by Paul R. Spitzzeri
This year marks the centennial of the commencement of the construction of La Casa Nueva, the remarkable Spanish Colonial Revival mansion inaugurated by Walter P. Temple and his wife Laura González after they and their children returned from an trip to México in summer 1922. Presumably, while traveling in Guadalajara in Jalisco, they met Pablo Urzua, a stonemason who, with a crew of workers, was hired to build adobe bricks in mainly a traditional fashion for the edifice as well as associated elements.
With regard to the latter, it is hard to say what was planned and what was developed more or less “on the fly.” While we know the house came out of rough sketches by the Temples and contractor Sylvester J. Cook of Whittier and then were put into finished plans by the Los Angeles architectural firm of Walker and Eisen, with Beverly Hills architect Roy Seldon Price brought in in 1924 to continue the project with major changes, there were additions that may well have been added ad hoc.
These included the distinctive planters made of stacked round adobe bricks faced with cement and placed around the dwellings—many visitors find them unattractive, while others like them; the Tepee, which was built as La Casa Nueva was being completed in 1927, after five long years; and the Mission Walkway, with its arched main walls, adobe columns and grapevine-covered trellis connecting the two structural components.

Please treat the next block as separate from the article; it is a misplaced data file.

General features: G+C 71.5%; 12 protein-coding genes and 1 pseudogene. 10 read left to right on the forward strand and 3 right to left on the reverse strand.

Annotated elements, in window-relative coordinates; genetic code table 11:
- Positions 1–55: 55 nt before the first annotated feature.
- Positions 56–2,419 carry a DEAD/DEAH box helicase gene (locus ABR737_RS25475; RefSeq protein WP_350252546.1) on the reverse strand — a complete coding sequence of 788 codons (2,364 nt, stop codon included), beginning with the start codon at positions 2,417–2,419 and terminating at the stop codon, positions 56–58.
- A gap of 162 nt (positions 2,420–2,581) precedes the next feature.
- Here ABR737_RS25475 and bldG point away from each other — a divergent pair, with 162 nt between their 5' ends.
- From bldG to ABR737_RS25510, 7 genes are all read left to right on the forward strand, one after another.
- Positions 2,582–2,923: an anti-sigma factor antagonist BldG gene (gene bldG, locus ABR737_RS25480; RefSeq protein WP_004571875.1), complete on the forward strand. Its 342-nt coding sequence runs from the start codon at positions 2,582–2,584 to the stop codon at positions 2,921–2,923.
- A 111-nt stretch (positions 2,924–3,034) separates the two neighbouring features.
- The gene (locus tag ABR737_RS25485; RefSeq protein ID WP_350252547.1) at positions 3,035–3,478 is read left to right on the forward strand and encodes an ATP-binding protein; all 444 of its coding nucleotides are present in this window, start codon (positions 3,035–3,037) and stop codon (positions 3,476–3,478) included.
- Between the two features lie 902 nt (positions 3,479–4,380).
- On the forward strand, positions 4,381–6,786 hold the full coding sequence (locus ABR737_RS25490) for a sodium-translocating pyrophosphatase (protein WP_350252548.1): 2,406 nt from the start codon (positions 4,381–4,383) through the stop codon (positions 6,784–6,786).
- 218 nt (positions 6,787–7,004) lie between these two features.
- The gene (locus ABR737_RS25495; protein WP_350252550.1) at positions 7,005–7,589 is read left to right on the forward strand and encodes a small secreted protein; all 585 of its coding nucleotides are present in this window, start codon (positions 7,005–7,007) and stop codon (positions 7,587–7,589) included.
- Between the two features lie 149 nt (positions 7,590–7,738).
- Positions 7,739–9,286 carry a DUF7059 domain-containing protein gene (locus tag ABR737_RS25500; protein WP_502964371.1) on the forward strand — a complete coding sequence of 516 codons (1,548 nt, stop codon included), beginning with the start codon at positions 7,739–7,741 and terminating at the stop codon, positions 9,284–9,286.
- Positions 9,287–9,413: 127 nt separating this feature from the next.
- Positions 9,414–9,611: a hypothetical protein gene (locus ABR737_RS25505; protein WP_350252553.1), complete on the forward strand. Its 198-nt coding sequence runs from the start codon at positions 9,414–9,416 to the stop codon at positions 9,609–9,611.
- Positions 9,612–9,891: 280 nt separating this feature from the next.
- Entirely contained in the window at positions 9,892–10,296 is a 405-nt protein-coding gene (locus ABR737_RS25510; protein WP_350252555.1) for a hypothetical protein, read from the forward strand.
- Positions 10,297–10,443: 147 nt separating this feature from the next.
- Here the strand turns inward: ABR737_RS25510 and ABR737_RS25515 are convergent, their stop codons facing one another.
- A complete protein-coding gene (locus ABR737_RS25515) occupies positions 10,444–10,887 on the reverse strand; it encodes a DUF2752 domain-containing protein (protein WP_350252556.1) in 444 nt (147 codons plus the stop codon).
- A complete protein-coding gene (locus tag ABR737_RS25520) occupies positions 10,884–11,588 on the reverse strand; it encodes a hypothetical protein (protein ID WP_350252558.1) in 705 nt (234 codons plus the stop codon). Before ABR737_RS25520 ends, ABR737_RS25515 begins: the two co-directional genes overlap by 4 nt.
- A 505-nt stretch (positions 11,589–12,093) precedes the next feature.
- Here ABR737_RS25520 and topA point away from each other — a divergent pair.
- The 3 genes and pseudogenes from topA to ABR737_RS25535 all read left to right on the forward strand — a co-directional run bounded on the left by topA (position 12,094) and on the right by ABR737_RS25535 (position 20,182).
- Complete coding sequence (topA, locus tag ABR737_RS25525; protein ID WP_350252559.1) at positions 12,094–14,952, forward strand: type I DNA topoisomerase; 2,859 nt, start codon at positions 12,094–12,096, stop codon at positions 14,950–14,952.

Perhaps the idea came from Price, who seemingly had no end of unusual ideas to add to the house including the addition of the amazing plaster work around the front door, the use of tile, kitchen ware and abalone shells in flagstone walkways around the building, the complete reconfiguration of the Main Hall, or the redesign of the southern wings so the tops were converted to large sun decks instead of merely being covered with paper and tar.
On the other hand, the Temples were filled with a romanticized enthusiasm for pre-American California, which is abundantly clear from the many historical symbols employed in tile, glass, wood and plaster work throughout their highly distinctive and very personalized residence. Specifically, they had a long association and interest in the Mission San Gabriel, from having sacraments there, to residing at its original site in Misión Vieja (Old Mission), to Walter P. Temple’s purchase and development with commercial buildings of the block across from the mission, while being fascinated with the chain of missions built by the Spanish and, in the case of Sonoma, the Mexican periods.
Then again, the concept may have come from a close collaboration once Price, of whom the Temples joked made sure his invoices matched his surname, was hired to complete the house. In any case, Urzua and his men worked for several months each year when the weather was at its warmest and driest to build their bricks in several areas in walnut groves surrounding the La Casa Nueva construction site. Bricks were made for the planters, the northern wall with smaller sections on the east and west, and, on the other three sides, the Mission Walkway.